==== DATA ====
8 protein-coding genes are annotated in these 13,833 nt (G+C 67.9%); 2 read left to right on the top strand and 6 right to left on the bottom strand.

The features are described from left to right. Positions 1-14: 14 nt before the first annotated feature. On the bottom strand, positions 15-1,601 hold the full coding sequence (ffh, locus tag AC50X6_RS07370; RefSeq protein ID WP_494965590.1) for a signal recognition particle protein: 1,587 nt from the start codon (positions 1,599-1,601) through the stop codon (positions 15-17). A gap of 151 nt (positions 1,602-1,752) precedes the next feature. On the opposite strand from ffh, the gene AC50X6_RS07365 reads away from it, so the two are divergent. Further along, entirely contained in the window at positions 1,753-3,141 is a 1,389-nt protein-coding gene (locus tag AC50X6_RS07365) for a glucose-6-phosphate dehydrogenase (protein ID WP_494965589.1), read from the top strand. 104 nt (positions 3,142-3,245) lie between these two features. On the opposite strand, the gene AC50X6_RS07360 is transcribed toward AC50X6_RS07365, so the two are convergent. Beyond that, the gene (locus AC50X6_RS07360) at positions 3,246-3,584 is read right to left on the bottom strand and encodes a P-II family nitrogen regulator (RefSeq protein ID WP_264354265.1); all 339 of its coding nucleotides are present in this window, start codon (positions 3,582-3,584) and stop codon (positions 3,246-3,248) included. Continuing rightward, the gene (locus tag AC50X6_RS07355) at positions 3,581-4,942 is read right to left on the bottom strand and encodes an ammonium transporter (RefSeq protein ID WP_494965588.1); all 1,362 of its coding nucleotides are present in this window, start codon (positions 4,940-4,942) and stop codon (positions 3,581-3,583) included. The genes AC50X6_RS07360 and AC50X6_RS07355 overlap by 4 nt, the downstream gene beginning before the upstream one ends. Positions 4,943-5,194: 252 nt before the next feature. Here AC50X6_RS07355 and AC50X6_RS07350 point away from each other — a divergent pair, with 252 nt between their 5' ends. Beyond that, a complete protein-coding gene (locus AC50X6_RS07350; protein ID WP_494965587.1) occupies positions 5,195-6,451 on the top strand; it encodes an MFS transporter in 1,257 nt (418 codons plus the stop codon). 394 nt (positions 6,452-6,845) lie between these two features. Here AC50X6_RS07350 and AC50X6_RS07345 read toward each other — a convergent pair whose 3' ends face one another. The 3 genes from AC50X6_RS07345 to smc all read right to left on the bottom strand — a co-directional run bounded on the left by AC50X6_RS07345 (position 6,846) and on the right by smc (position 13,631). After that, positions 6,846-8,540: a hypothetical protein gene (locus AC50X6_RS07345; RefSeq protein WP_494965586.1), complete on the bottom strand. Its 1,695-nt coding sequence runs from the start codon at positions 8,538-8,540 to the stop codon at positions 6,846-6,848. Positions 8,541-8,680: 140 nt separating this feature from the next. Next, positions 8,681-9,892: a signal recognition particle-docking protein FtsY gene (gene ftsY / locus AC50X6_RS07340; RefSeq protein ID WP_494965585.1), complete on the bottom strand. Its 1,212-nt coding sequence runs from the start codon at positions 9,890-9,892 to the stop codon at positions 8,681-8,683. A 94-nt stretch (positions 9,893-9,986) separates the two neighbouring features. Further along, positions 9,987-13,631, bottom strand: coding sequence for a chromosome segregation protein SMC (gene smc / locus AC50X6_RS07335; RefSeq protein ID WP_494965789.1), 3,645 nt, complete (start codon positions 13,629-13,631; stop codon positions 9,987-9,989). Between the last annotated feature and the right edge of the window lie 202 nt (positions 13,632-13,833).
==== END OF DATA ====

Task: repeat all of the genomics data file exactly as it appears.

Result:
8 protein-coding genes are annotated in these 13,833 nt (G+C 67.9%); 2 read left to right on the top strand and 6 right to left on the bottom strand.

The features are described from left to right. Positions 1-14: 14 nt before the first annotated feature. On the bottom strand, positions 15-1,601 hold the full coding sequence (ffh, locus tag AC50X6_RS07370; RefSeq protein ID WP_494965590.1) for a signal recognition particle protein: 1,587 nt from the start codon (positions 1,599-1,601) through the stop codon (positions 15-17). A gap of 151 nt (positions 1,602-1,752) precedes the next feature. On the opposite strand from ffh, the gene AC50X6_RS07365 reads away from it, so the two are divergent. Further along, entirely contained in the window at positions 1,753-3,141 is a 1,389-nt protein-coding gene (locus tag AC50X6_RS07365) for a glucose-6-phosphate dehydrogenase (protein ID WP_494965589.1), read from the top strand. 104 nt (positions 3,142-3,245) lie between these two features. On the opposite strand, the gene AC50X6_RS07360 is transcribed toward AC50X6_RS07365, so the two are convergent. Beyond that, the gene (locus AC50X6_RS07360) at positions 3,246-3,584 is read right to left on the bottom strand and encodes a P-II family nitrogen regulator (RefSeq protein ID WP_264354265.1); all 339 of its coding nucleotides are present in this window, start codon (positions 3,582-3,584) and stop codon (positions 3,246-3,248) included. Continuing rightward, the gene (locus tag AC50X6_RS07355) at positions 3,581-4,942 is read right to left on the bottom strand and encodes an ammonium transporter (RefSeq protein ID WP_494965588.1); all 1,362 of its coding nucleotides are present in this window, start codon (positions 4,940-4,942) and stop codon (positions 3,581-3,583) included. The genes AC50X6_RS07360 and AC50X6_RS07355 overlap by 4 nt, the downstream gene beginning before the upstream one ends. Positions 4,943-5,194: 252 nt before the next feature. Here AC50X6_RS07355 and AC50X6_RS07350 point away from each other — a divergent pair, with 252 nt between their 5' ends. Beyond that, a complete protein-coding gene (locus AC50X6_RS07350; protein ID WP_494965587.1) occupies positions 5,195-6,451 on the top strand; it encodes an MFS transporter in 1,257 nt (418 codons plus the stop codon). 394 nt (positions 6,452-6,845) lie between these two features. Here AC50X6_RS07350 and AC50X6_RS07345 read toward each other — a convergent pair whose 3' ends face one another. The 3 genes from AC50X6_RS07345 to smc all read right to left on the bottom strand — a co-directional run bounded on the left by AC50X6_RS07345 (position 6,846) and on the right by smc (position 13,631). After that, positions 6,846-8,540: a hypothetical protein gene (locus AC50X6_RS07345; RefSeq protein WP_494965586.1), complete on the bottom strand. Its 1,695-nt coding sequence runs from the start codon at positions 8,538-8,540 to the stop codon at positions 6,846-6,848. Positions 8,541-8,680: 140 nt separating this feature from the next. Next, positions 8,681-9,892: a signal recognition particle-docking protein FtsY gene (gene ftsY / locus AC50X6_RS07340; RefSeq protein ID WP_494965585.1), complete on the bottom strand. Its 1,212-nt coding sequence runs from the start codon at positions 9,890-9,892 to the stop codon at positions 8,681-8,683. A 94-nt stretch (positions 9,893-9,986) separates the two neighbouring features. Further along, positions 9,987-13,631, bottom strand: coding sequence for a chromosome segregation protein SMC (gene smc / locus AC50X6_RS07335; RefSeq protein ID WP_494965789.1), 3,645 nt, complete (start codon positions 13,629-13,631; stop codon positions 9,987-9,989). Between the last annotated feature and the right edge of the window lie 202 nt (positions 13,632-13,833).